You may not agree with his politics but this man held firm even in his doubts and delivered for us.

    I will remember him to the day I die fondly and hope to find a way to thank him more than just words.

  7. I wouldn’t blame him to have doubts, the important thing to remember is that he stuck with it and it is now law. I have full respect for David Cameron.

  8. Over stated by the right wing telegraph rag me thinks. I can quite believe that during the passage of the ACT Mr Cameron dispaired of his swivel eyed members – but he persevered. I think his party is out to get him whether he wins or loses next time round. On a positive each year that passes marks another step closer to the grave for many of the old Tory guard – so Dave should take some comfort in that.

  9. What does it matter? He stuck to his guns and he delivered same sex marriage with conviction. Something Labour couldn’t do in 13 years of power, and they’re meant to be the progressives…

    1. Labour were busy undoing the Tory mess – from finally equalising the age of consent, scrapping the armed forces ban and getting rid of the vile Section 28. So dont start acting like its Labour that fail LGBT

    2. On the other hand, during those 13 years, Labour repealed Section 28 and removed the bans on same-sex couples adopting and having fertility treatment, and David Cameron voted against all of those things.

  10. Robert in S. Kensington 29 Sep 2013, 2:41pm

    Tory bigot loon Peter Bone has tabled an Early Day Motion (EDM) to repeal the marriage bill beginning next month. 42+ have signed on to it. I’ve no doubt Bone(head) will take comfort in this latest speculation by D’Ancona which I suspect is what it is. The only way to dispel this allegation is for Cameron to personally comment right now. Coming from the Telegraph, I very much doubt if there’s any veracity to it. Even if he said something to the contrary, I’m rather sure D’Ancona has spun it out of context. The Telegraph thrives on sensationalism and twisting the truth or facts.

    1. Elston Gunn 29 Sep 2013, 4:33pm

      Is this available online Robert, I would be interested to see who has signed it?

      1. Robert in S. Kensington 29 Sep 2013, 10:10pm

        Not that I know of Elston, but you can bet Tim Loughton, David Burrowes, Nadine Dorries, Cheryl Gillan, Henry Smith, Tony Baldry, Sir Gerald Howarth, Richard Drax, Theresa Coffey, Jim Shannon (DUP), Charlotte Leslie have among others. Once Parliament convenes in October we may know more about it.

    2. Weird thing for someone to do. oh sorry was forgetting it’s the failed businessman tuned politician Peter Bone. EDMs never usually get debated and are little more than petitions. I suppose it’s cause Bone”s SSM refernedum bill prob won’t even get time to have it’s second reading on 29 Nov. If mps do get round to it then labour will simply talk it out until 2.30pm. By end Nov there”s only 3 private member bills Fridays left until end of the session in April so the swivel eyed loonies bill is really dead already. Hence another pathetic EDM petition. Do u think Mrs Bone typed it up? she is after all now his secretary and so on 40k of public money thanks to Mr Bone. Imagine give your wife a job on the tax payer! That must be what he means by traditional marriage?

  11. True Conservatives only have beliefs up to a point, it’s all about pragmatism. If same sex marriage didn’t have the majority of peoples support and wasn’t so inevitable I highly doubt he would bother. ‘Change in order to conserve’.

  12. Well first of all the source sounds very shady. Secondly, when everyone around is telling you that you are wrong it’s easy to second guess yourself. Am I doing the right thing? Everyone is against me, does that mean I’m wrong? It would be natural for Cameron to second guess his decision because of the resistance; but the important thing is he stuck by his word and his instincts and done the right thing. That’s all that really matters now.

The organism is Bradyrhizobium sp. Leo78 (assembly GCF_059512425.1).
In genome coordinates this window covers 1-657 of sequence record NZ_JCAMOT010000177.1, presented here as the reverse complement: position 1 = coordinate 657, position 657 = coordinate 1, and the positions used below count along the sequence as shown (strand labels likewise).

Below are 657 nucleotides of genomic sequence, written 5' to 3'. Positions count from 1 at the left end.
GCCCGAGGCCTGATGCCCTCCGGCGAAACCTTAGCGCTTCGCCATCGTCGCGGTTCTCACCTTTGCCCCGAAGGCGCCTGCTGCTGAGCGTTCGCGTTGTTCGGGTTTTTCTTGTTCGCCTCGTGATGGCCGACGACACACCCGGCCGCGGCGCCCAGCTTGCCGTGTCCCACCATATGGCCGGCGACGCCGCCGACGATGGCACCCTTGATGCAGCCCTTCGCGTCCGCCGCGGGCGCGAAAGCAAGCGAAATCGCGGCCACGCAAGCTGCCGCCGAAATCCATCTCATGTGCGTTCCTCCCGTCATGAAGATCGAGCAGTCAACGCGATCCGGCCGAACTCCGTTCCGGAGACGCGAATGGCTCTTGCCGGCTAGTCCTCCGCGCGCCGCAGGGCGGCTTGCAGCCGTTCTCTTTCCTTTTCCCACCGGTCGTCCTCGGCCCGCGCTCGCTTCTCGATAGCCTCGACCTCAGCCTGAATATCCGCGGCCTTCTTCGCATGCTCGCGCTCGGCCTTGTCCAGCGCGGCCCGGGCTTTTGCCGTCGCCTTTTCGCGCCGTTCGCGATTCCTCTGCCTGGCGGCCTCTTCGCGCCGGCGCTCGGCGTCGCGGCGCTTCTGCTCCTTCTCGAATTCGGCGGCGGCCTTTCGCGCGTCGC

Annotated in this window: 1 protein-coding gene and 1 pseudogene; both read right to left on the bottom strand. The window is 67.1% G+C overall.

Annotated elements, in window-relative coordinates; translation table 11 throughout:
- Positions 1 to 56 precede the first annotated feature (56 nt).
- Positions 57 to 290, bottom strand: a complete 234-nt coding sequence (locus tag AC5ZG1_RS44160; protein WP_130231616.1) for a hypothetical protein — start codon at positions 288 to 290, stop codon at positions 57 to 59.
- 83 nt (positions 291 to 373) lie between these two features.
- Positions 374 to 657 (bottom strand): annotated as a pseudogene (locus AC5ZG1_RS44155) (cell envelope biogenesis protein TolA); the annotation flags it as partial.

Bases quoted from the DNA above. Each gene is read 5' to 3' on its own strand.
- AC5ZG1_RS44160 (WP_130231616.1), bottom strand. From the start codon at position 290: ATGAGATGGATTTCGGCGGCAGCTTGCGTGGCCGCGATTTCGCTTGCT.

1. Robert in S. Kensington 29 Sep 2013, 4:22pm

      It always amazes me when people write stuff based on allegations made by an alleged “ally” to Cameron after reading the Telegraph article. The source should be named. It’s quite possible it was taken out of context and embellished, nothing new for the Telegraph or the Mail. Cameron really should confirm or deny it. If it’s true, that wouldn’t bode well for future gay support in 2015 and beyond. The opposing back benchers are out for his blood and this latest allegation will only exacerbate the situation if there is any truth in it which gives them ammunition to dump him, something the Telegraph I’m sure supports. It just doesn’t make sense to me wanting to prove himself weaker than he already is.

  13. Ten years from now Tories will tell the story of the fight for marriage equality in a way that won’t come close to reflecting reality. They’ll take FULL credit for it and act as if their Party was 100% united in the fight for justice and equality. In their revised version, the Tories will have had voted unanimously for marriage equality with Labor and the LibDems fighting them all the way.

    Bet on it!

    1. Robert in S. Kensington 29 Sep 2013, 9:56pm

      Am not so sure about that. If it weren’t for the majority of the Labour Party voting for it, it wouldn’t have passed. There’s no way the Tories could even attempt to refute that. They can take some credit but not all. If it weren’t for the Liberal Democrats pushing for it, neither Labour or Tory parties would have bothered.

  14. Am all for people who want a same sex marriages, personally I don’t (family reasons). I’m all happy for you, good for you and the policy. However I’m not going to say I like Cameron because of one policy decision. Look at the bed room tax, look at tax breaks for married couples, look at the student loans debacle, the selling off of the NHS, disabled people killing themselves over ATOS and the government not stepping in. Freezing pay of teachers, doctors, nurses – the bed rock of society.

    I cannot support this guy, I really cannot. One policy will not make me like the guy or his party. It does not surprise me with the Tory party that he got a backlash. They are ideologically patriarchal with sentiment based around the Christian religion. They believe all livelihoods should be based on a business model. Business models do not take for account life experiences.
    This policy is a folly see beyond people. Politics is a bad game and all people will get hurt at some point, all of us!

  15. So why isn’t this book about the character of the current PM and Govt all over the BBC, in the way that McBride’s book about the past was all over the BBC during the Labour Party conference?

    Nothing to do with the Beeb’s political editor Nick Robinson being a former chair of the Young Conservatives, then?